Gut-brain connection may help treat neurological diseases

Researchers are not clear whether mucus is the first line of defense against bad bacteria in the human gut. Now, there is some kind of speculation about whether mucus could also play a role in humans’ defense against brain disorders.

Intestine Villus

Image Credit: Christoph Burgstedt/

Bacterial imbalance in the gut is associated with autism, Alzheimer’s disease, and other brain disorders; however, the actual causes have remained elusive.

Now, the latest research review of 113 gut, neurological, and microbiology studies headed by RMIT University implies a common thread—that is, variations in gut mucus.

According to Elisa Hill-Yard, the study’s senior author and Associate Professor from RMIT University, such changes are likely to contribute to bacterial imbalance and aggravate the main symptoms of neurological disorders.

Mucus is a critical protective layer that helps balance good and bad bacteria in your gut but you need just the right amount - not too little and not too much.”

Elisa Hill-Yardin, Study Senior Author and Associate Professor, RMIT University

Hill-Yardin continued, “Researchers have previously shown that changes to intestinal mucus affect the balance of bacteria in the gut but until now, no-one has made the connection between gut mucus and the brain.”

Our review reveals that people with autism, Parkinson’s disease, Alzheimer’s and Multiple Sclerosis have different types of bacteria in their gut mucus compared with healthy people, and different amounts of good and bad bacteria. It’s a new gut-brain connection that opens up fresh avenues for scientists to explore, as we search for ways to better treat disorders of the brain by targeting our ‘second brain’—the gut.”

Elisa Hill-Yardin, Study Senior Author and Associate Professor, RMIT University

Gut mucus is different based on where it is present in the gastrointestinal tract—it is more permeable in the small intestine and hence nutrients from food can be easily absorbed, whereas the mucus is thick in the colon and should be impenetrable to microorganisms.

The mucus is full of bacteria-killing peptides, particularly in the small intestine; however, it can also function as an energy source, feeding certain bacteria thriving inside it.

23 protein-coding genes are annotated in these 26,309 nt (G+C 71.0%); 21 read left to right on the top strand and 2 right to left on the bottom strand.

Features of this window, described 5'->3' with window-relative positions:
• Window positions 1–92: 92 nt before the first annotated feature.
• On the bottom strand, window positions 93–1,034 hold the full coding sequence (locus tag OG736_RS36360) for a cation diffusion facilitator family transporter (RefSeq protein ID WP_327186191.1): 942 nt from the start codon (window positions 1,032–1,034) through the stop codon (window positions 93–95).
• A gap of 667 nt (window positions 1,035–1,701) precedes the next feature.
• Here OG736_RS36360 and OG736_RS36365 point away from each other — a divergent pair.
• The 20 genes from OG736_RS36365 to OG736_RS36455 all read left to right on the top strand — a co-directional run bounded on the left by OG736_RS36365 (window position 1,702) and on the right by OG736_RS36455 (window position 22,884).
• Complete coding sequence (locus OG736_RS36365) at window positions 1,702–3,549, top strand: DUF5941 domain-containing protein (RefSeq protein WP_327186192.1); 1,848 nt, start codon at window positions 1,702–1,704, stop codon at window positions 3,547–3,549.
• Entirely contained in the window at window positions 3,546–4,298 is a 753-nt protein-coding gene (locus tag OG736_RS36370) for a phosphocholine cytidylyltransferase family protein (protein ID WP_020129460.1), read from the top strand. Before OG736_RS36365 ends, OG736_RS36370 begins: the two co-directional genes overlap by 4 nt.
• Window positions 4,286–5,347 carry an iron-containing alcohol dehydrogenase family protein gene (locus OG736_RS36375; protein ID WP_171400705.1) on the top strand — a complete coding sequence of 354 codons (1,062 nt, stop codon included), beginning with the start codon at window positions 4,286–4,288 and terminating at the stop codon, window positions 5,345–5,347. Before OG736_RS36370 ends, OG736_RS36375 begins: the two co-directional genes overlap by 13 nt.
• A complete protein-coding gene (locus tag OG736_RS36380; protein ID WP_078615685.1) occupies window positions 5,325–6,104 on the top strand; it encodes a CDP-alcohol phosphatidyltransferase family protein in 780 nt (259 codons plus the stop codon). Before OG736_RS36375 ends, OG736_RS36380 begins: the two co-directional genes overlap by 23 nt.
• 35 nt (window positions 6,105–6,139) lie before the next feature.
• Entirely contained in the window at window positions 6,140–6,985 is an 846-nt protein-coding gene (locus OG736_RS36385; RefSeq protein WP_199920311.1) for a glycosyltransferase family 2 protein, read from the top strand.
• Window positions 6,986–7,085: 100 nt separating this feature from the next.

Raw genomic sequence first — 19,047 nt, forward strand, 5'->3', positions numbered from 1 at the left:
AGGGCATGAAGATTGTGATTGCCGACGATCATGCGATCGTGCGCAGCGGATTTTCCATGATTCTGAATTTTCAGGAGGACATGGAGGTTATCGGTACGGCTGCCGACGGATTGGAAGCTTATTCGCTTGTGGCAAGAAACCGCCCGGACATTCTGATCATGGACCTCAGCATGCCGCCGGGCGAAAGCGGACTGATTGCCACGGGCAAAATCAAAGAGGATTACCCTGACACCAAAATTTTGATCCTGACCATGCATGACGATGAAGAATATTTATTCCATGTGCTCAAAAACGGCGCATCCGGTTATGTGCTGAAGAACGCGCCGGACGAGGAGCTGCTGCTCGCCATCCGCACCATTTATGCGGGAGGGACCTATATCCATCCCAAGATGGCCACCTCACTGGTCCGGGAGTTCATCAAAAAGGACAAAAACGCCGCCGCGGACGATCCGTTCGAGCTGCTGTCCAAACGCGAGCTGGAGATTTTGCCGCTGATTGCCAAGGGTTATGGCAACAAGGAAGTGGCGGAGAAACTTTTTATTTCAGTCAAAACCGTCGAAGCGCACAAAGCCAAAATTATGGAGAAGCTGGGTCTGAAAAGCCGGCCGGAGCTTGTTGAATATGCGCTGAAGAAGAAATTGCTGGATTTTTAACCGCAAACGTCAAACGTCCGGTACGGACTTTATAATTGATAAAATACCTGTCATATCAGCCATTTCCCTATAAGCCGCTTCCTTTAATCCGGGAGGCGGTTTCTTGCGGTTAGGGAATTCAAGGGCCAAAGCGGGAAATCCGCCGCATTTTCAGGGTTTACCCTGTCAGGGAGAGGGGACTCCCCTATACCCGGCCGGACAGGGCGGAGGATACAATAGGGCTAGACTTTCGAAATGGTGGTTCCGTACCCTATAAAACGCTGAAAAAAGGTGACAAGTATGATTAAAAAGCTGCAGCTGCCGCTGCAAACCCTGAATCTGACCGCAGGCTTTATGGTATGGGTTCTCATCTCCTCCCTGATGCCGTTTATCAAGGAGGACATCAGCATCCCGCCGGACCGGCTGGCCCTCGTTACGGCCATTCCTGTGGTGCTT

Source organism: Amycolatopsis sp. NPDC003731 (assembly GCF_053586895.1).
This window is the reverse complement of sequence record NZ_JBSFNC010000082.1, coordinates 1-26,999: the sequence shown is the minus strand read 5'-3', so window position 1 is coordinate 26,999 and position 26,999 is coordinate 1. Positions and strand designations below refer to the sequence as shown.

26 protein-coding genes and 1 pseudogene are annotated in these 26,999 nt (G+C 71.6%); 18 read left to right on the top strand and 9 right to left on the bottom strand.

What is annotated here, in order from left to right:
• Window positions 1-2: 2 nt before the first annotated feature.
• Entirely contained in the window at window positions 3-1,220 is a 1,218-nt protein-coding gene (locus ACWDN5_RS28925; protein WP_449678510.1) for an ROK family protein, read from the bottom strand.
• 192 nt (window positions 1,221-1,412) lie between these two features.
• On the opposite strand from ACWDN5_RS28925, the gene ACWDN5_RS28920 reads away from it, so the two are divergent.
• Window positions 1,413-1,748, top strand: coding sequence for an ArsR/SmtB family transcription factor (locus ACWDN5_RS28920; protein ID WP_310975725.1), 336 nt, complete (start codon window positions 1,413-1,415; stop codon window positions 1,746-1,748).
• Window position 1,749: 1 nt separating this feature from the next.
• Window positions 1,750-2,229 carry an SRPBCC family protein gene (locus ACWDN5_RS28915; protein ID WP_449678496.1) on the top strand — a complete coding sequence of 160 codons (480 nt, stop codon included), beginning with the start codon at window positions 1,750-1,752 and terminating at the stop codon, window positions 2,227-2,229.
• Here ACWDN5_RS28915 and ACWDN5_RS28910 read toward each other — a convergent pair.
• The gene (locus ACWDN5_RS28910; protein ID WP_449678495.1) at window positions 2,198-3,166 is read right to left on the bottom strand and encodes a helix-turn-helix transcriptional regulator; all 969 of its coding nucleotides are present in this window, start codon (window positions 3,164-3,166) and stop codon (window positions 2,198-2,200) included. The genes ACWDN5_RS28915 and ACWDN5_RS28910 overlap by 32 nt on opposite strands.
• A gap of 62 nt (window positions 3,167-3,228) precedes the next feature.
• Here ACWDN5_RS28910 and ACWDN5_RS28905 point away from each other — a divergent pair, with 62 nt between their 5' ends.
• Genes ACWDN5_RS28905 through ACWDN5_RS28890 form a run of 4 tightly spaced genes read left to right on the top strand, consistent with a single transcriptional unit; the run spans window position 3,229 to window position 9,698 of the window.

Gut neurons and brain disorders

Researchers are now learning that neurons in the gut can be affected by brain disorders. For instance, RMIT University researchers have demonstrated that neurons in both the gut and the brain nervous systems are impacted by autism.

The recent review implies that reduced protection from the gut mucus could make patients affected by neurological diseases more vulnerable to gastrointestinal problems.

According to Hill-Yardin, severe dysfunction of the gut could aggravate the symptoms of brain diseases, considerably impacting the quality of life for both patients and their families.

If we can understand the role that gut mucus plays in brain disease, we can try to develop treatments that harness this precise part of the gut-brain axis, Our work shows that microbial engineering, and tweaking the gut mucus to boost good bacteria, have potential as therapeutic options for neurological disorders.”

Elisa Hill-Yardin, Study Senior Author and Associate Professor, RMIT University

Journal reference:

Herath, M., et al. (2020) The Role of the Gastrointestinal Mucus System in Intestinal Homeostasis: Implications for Neurological Disorders. Frontiers in Cellular and Infection Microbiology.


The opinions expressed here are the views of the writer and do not necessarily reflect the views and opinions of AZoLifeSciences.
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